The Folkshop takes its place among the main downtown businesses of St. Ignatius seriously. There’s the bank, the grocery store, the auto and hardware stores, eateries, and the Folkshop, the town’s main clothing, and “treasures,” outlet.
In its 44th year, the Folkshop embraces its mission to employ disabled folks in real and meaningful jobs while serving needs of the local community. It was started in 1975 by parents of disabled kids wanting to provide them with real work and a nice place to spend time, and has served that function ever since.
Manager and director Barbara Rentschler is in her 20th year at the Folkshop. In that time, she and the crew have turned it into a highly efficient business that has been able to upgrade its building with everything from new paint and flooring to new toilets, provides a living for several employees, and donates significantly to people in need and other area non-profits.
The crew is proud to maintain a clean and highly functional business for disabled people to work in.
“I always felt that stores that are established for this purpose should be just as nice as a department store, and this store is,” says Rentschler. “My favorite compliment is that every day someone comes in and says how great our store smells. We’ve made the grade if you think our thrift store smells good.”
The Folkshop is a self-sustaining private non-profit not affiliated with any other organization, and does not take any grants or government funding. Rentschler says this allows for a more stable business that won’t get shut down if the funding goes away.
“We used to do small fundraisers,” says Rentschler. “But I’ve always had the idea that if you could not ask for money from the community that’s bringing you hundreds of thousands of items year-round, that’s probably the best-case scenario.”
“I knew there were some management things I could do to change it to where we might make enough money to where we could give back regularly to the community. Everybody who has worked here has worked their tail off to get us here. It’s like a circle. I don’t sell on e-Bay as most thrift stores do. I didn’t believe in that. My community is bringing me all these beautiful things.”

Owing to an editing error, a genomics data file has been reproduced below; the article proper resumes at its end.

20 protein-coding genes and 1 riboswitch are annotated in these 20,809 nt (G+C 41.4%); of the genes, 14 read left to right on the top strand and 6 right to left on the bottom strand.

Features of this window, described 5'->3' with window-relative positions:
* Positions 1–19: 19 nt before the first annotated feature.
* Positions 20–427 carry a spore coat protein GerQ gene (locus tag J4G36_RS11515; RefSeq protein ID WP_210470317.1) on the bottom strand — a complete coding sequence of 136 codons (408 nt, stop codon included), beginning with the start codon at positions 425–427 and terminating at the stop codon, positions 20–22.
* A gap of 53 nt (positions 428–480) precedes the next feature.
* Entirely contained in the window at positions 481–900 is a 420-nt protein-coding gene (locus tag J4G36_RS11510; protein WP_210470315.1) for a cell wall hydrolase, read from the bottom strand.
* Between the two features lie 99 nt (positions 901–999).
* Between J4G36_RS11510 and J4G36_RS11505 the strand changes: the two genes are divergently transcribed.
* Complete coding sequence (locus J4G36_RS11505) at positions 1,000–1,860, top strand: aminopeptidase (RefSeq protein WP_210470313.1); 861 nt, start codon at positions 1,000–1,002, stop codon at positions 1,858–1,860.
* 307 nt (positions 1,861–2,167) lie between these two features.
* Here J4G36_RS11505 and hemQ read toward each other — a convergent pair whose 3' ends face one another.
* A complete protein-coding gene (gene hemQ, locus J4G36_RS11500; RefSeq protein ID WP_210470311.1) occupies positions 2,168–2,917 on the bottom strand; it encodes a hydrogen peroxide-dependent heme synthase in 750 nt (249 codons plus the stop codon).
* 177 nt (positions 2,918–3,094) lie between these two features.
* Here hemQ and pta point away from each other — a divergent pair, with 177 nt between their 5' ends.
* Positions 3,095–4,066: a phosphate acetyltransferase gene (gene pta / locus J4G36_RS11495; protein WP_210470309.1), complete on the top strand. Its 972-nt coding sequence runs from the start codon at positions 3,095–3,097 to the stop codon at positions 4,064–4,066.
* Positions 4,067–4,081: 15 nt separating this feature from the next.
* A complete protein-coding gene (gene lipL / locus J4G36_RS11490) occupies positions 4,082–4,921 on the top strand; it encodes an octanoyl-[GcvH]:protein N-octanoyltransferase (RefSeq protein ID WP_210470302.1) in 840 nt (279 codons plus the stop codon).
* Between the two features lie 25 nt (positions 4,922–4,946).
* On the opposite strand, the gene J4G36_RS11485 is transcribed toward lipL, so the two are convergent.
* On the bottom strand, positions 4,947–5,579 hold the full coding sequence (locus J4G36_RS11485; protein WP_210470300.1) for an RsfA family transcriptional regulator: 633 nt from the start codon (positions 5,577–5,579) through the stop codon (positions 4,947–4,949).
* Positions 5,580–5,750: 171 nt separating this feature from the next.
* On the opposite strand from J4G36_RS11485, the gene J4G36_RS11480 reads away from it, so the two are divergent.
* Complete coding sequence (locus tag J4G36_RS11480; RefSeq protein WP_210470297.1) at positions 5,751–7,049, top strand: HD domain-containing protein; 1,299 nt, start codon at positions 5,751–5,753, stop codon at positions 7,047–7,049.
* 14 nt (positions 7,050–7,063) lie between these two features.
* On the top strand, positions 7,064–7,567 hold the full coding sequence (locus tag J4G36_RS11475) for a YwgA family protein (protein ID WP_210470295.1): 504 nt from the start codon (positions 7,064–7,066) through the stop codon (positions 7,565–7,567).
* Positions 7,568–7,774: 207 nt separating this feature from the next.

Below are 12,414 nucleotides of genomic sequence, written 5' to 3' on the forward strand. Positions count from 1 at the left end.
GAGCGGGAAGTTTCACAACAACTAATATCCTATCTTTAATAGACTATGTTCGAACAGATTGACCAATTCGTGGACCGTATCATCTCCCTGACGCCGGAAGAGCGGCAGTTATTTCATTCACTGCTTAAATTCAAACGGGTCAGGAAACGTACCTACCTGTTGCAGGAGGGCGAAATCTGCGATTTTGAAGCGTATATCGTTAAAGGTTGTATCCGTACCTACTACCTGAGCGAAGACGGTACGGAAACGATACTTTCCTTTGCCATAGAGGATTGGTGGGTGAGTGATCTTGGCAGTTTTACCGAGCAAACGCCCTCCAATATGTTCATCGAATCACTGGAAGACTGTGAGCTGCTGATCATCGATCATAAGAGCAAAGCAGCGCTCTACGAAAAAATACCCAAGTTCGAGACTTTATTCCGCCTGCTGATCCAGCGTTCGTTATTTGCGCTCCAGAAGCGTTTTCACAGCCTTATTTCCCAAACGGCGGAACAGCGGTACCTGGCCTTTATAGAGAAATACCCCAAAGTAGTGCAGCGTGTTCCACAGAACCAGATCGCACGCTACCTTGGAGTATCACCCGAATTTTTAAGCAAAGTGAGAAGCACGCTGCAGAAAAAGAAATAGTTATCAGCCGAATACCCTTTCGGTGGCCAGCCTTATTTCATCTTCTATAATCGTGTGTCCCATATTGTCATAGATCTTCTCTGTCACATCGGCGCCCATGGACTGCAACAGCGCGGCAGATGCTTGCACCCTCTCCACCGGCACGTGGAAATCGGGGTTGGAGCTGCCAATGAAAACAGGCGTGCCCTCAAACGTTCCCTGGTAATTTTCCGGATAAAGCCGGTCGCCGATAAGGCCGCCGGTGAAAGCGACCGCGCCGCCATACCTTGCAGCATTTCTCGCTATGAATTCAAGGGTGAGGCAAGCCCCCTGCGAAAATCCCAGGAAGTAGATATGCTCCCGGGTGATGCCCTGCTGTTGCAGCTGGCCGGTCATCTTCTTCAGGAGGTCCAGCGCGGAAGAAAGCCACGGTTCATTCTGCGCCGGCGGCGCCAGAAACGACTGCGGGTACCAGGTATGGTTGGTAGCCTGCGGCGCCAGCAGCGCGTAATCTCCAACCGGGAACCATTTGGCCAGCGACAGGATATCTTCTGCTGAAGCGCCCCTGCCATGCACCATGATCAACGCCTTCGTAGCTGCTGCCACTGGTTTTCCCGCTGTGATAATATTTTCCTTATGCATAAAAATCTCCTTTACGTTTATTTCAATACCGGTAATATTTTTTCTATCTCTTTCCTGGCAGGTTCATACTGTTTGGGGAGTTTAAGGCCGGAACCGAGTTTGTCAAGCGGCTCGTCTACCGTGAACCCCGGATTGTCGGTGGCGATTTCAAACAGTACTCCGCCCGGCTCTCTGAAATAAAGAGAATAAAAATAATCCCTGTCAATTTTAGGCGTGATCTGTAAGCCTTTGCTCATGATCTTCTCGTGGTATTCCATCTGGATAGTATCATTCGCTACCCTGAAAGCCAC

Not everything is usable, and they spend thousands of hours sorting through it. They do check on e-bay to find out the value of some higher-dollar items. “But I don’t use those prices. We get an idea what it’s worth. That’s just smart business, and it’s one of the reasons we are able to give so much to the community. But it has to be sold at a price this market, this town, will support.”
There is something for everyone and every pocketbook here. “We always have dollar-rack clothing, so if anyone’s really in need it is affordable. And of course, if someone’s really in need — fire victims for instance — we give away clothing and whatever they might need. We do a huge giveaway at Christmas, giving money away to individuals, and we give money to organizations all over the valley.
“I don’t know if you could mention a local non-profit we haven’t given to, but if you did, I would probably give them money.”The local fire department and food bank, senior citizens, Safe Harbor, and the animal shelter are among the recipients, and she says they are always trying to add more.
“And then someone will call me out of the blue and say, ‘Barb, this person or this family needs help,’ and we send them money, or gas certificates, grocery certificates, things like that.” Rentschler estimates donations to the community range between five- and ten-thousand dollars a year.
The thrift store business reflects the economy of the times, Barb says. During the recession years of 2009 through 2013, there were times that donations were down so low, the back room, usually full of donations, was completely empty. “But we just kept going, kept working. Now there’s a mountain of stuff we sort through every week.”
The store now also sells vitamins, herbal supplements, elderberry products, and essential oils. “We have the best prices in the northwest on sweetgrass, white sage, and natural health products,” says Rentschler. “It surprises people and they like it. It’s just another part of giving back, have things that help people be healthy.”
The Folkshop employs six to ten people who work flexible schedules, all part-time by choice. Four times a year, they take the whole crew on a “field trip,” taking in concerts, museums, theater productions, even the animal shelter. “We always go out for a huge dinner every time, paid for by Folkshop. It’s part of the experience. It’s good to treat your employees as well as you can when they work so hard for you. We call it a family. We spend a lot of time together.” They currently have openings to hire more staff.
“We have a lot of fun in here, too. We laugh an awful lot.”